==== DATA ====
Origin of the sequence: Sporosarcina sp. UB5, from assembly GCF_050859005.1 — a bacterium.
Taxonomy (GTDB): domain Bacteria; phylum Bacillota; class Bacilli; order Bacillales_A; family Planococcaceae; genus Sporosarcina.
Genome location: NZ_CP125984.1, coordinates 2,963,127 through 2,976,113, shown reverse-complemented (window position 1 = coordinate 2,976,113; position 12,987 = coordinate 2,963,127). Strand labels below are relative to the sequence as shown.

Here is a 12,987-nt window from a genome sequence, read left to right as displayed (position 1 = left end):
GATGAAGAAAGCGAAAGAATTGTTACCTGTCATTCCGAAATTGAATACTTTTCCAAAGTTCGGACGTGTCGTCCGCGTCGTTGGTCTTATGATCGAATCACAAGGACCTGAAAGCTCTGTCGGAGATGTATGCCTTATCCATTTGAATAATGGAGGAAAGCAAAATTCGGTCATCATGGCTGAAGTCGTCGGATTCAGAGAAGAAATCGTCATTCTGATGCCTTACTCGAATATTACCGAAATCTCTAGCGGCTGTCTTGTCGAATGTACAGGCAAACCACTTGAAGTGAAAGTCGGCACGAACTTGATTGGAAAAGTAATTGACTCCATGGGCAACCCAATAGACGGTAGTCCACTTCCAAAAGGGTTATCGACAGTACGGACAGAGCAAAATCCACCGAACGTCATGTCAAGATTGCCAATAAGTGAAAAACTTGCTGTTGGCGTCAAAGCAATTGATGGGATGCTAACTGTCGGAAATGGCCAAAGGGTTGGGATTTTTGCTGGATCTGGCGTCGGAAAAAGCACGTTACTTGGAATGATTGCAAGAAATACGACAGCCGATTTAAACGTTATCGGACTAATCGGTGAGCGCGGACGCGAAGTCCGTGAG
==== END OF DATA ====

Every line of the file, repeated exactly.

Origin of the sequence: Sporosarcina sp. UB5, from assembly GCF_050859005.1 — a bacterium.
Taxonomy (GTDB): domain Bacteria; phylum Bacillota; class Bacilli; order Bacillales_A; family Planococcaceae; genus Sporosarcina.
Genome location: NZ_CP125984.1, coordinates 2,963,127 through 2,976,113, shown reverse-complemented (window position 1 = coordinate 2,976,113; position 12,987 = coordinate 2,963,127). Strand labels below are relative to the sequence as shown.

Here is a 12,987-nt window from a genome sequence, read left to right as displayed (position 1 = left end):
GATGAAGAAAGCGAAAGAATTGTTACCTGTCATTCCGAAATTGAATACTTTTCCAAAGTTCGGACGTGTCGTCCGCGTCGTTGGTCTTATGATCGAATCACAAGGACCTGAAAGCTCTGTCGGAGATGTATGCCTTATCCATTTGAATAATGGAGGAAAGCAAAATTCGGTCATCATGGCTGAAGTCGTCGGATTCAGAGAAGAAATCGTCATTCTGATGCCTTACTCGAATATTACCGAAATCTCTAGCGGCTGTCTTGTCGAATGTACAGGCAAACCACTTGAAGTGAAAGTCGGCACGAACTTGATTGGAAAAGTAATTGACTCCATGGGCAACCCAATAGACGGTAGTCCACTTCCAAAAGGGTTATCGACAGTACGGACAGAGCAAAATCCACCGAACGTCATGTCAAGATTGCCAATAAGTGAAAAACTTGCTGTTGGCGTCAAAGCAATTGATGGGATGCTAACTGTCGGAAATGGCCAAAGGGTTGGGATTTTTGCTGGATCTGGCGTCGGAAAAAGCACGTTACTTGGAATGATTGCAAGAAATACGACAGCCGATTTAAACGTTATCGGACTAATCGGTGAGCGCGGACGCGAAGTCCGTGAG